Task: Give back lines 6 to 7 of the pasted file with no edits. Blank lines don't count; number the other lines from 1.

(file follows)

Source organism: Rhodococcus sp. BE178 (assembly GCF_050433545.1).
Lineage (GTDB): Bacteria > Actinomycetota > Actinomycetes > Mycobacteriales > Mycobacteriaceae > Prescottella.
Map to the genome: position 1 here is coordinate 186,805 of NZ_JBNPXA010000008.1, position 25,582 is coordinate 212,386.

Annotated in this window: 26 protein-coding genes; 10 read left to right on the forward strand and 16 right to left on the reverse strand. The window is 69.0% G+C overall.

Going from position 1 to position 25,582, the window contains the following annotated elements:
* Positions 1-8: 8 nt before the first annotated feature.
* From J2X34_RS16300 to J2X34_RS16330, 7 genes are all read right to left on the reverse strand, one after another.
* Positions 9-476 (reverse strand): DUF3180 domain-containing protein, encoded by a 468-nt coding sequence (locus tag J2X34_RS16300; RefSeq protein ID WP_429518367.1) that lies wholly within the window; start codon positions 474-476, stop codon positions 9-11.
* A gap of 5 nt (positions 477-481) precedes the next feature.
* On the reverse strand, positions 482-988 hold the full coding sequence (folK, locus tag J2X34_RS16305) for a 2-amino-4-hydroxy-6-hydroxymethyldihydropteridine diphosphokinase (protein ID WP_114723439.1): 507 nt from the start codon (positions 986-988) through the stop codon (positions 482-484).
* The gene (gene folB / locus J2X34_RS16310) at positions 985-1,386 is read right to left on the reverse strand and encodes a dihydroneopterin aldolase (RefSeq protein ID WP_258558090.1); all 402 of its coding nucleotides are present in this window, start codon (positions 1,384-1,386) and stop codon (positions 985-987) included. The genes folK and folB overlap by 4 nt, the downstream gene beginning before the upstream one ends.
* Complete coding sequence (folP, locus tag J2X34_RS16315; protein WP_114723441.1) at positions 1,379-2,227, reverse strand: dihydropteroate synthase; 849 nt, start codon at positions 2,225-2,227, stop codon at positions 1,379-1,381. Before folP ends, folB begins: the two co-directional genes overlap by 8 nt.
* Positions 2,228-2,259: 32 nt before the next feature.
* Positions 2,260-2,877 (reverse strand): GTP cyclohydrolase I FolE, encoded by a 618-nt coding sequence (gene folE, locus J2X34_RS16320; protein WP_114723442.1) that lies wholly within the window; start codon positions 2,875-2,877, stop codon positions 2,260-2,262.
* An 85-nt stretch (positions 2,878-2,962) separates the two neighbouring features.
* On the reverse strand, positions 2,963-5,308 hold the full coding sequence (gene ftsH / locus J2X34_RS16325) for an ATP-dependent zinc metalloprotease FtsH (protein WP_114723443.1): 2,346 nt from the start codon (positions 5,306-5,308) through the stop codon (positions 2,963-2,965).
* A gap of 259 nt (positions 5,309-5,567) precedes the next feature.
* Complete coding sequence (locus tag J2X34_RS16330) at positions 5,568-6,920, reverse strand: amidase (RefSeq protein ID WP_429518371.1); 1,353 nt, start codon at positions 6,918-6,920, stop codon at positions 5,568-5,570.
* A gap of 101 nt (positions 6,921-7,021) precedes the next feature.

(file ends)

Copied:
* Positions 1-8: 8 nt before the first annotated feature.
* From J2X34_RS16300 to J2X34_RS16330, 7 genes are all read right to left on the reverse strand, one after another.